Policy for the crowd, by the crowd
Few methodologies will have an impact on innovation like crowdsourcing does.
Enabled by digital technologies and a cultural shift towards collaborative practices, crowdsourcing brings the collective wisdom and funding of the masses to bear on the generation, testing and funding of ideas. As a result, crowdsourcing helps entrepreneurs and businesses build products and services co-designed by the very customers that will use and buy them, dramatically reducing the chance of building and investing in solutions that no one will want or pay for. Be it in widgets or social impact, crowdsourcing is rapidly becoming an important component of innovation programs for businesses and individuals alike.
In government, however, excluding the twitter campaigns that politicians might use, crowdsourcing has had relatively little traction. Two examples stand out to show the power of engaging with citizens on topics that traditionally don’t occupy the public’s interest. In 2012, the Great NZ Science Project, part of the Government’s $60m National Science Challenges, successfully engaged with a broad cohort of the NZ public and helped to identify nationally important science challenges. It also increased the general awareness of science in New Zealand. Brazil’s Participatory Budgeting, initiated by municipal governments but supported through competitions and the expansion of civil society networks, helped to clean up government spending, encouraged active participation by citizens in public life, and re-directed resources to low-income neighbourhoods.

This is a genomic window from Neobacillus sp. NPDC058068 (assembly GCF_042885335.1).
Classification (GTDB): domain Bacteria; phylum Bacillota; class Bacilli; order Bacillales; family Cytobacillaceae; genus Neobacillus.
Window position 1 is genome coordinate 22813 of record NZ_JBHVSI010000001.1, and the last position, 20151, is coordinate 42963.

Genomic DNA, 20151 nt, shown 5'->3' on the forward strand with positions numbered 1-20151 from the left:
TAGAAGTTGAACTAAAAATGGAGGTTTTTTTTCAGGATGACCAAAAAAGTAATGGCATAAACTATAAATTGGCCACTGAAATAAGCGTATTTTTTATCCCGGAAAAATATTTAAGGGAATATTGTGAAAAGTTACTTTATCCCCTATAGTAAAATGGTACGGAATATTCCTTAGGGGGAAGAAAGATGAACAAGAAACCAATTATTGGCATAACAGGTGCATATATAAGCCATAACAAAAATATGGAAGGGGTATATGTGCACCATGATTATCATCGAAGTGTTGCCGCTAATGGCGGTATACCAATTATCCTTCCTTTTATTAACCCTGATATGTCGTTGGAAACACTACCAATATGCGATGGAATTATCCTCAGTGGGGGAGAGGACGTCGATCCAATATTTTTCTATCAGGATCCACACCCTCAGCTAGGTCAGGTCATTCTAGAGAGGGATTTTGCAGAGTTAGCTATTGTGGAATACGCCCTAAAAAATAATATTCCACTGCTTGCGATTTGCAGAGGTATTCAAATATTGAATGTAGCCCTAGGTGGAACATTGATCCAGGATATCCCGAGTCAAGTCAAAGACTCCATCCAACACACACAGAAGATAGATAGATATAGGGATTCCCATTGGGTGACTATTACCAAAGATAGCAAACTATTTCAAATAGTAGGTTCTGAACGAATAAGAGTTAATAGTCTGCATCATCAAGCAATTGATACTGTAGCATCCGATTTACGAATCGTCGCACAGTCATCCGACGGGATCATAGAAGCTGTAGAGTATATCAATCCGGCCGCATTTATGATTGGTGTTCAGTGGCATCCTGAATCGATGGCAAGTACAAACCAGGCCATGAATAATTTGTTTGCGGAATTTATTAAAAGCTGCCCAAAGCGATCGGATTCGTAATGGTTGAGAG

In addition to engaging citizens on the design of policies that they will affect them, crowdsourcing also allows citizens to verify the outcome of a process and can lend an air of inclusiveness and transparency to the process itself. This process can then indirectly legitimise the outcome of the process as well.
Crowdsourcing can also help to keep a government ‘honest’. The Case of Avoin Ministeriö in Finland shows how a citizen initiative process decreases government legitimacy, after the government failed to implement the outcome of an initiative process that was perceived as highly legitimate by its supporters.
What’s wonderful about crowdsourcing is that it doesn’t substitute traditional policy development programs but rather runs in concert with them. There is also a range of plug and play software solutions available to enable low cost adoption of the method. If there was ever a low hanging fruit that would enable governments to incorporate innovation best practice and permit rapid policy prototyping and testing by engaging with the citizenry, there may be few better and easier options available than crowdsourcing.